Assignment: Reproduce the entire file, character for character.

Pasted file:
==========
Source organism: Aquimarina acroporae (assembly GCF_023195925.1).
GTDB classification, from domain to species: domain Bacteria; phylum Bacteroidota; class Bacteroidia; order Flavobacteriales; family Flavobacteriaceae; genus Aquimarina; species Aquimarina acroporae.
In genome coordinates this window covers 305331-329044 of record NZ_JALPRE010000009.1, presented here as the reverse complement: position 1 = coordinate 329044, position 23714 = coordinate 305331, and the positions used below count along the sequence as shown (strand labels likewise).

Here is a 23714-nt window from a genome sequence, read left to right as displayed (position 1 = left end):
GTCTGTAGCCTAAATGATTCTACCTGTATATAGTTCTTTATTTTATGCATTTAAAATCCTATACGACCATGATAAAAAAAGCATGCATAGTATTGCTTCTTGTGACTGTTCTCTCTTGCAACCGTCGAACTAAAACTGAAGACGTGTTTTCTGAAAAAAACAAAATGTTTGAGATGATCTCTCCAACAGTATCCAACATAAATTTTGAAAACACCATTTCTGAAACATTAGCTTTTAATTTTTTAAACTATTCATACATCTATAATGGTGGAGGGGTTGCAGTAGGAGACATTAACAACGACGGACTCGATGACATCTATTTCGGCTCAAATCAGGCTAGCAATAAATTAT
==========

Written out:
Source organism: Aquimarina acroporae (assembly GCF_023195925.1).
GTDB classification, from domain to species: domain Bacteria; phylum Bacteroidota; class Bacteroidia; order Flavobacteriales; family Flavobacteriaceae; genus Aquimarina; species Aquimarina acroporae.
In genome coordinates this window covers 305331-329044 of record NZ_JALPRE010000009.1, presented here as the reverse complement: position 1 = coordinate 329044, position 23714 = coordinate 305331, and the positions used below count along the sequence as shown (strand labels likewise).

Here is a 23714-nt window from a genome sequence, read left to right as displayed (position 1 = left end):
GTCTGTAGCCTAAATGATTCTACCTGTATATAGTTCTTTATTTTATGCATTTAAAATCCTATACGACCATGATAAAAAAAGCATGCATAGTATTGCTTCTTGTGACTGTTCTCTCTTGCAACCGTCGAACTAAAACTGAAGACGTGTTTTCTGAAAAAAACAAAATGTTTGAGATGATCTCTCCAACAGTATCCAACATAAATTTTGAAAACACCATTTCTGAAACATTAGCTTTTAATTTTTTAAACTATTCATACATCTATAATGGTGGAGGGGTTGCAGTAGGAGACATTAACAACGACGGACTCGATGACATCTATTTCGGCTCAAATCAGGCTAGCAATAAATTAT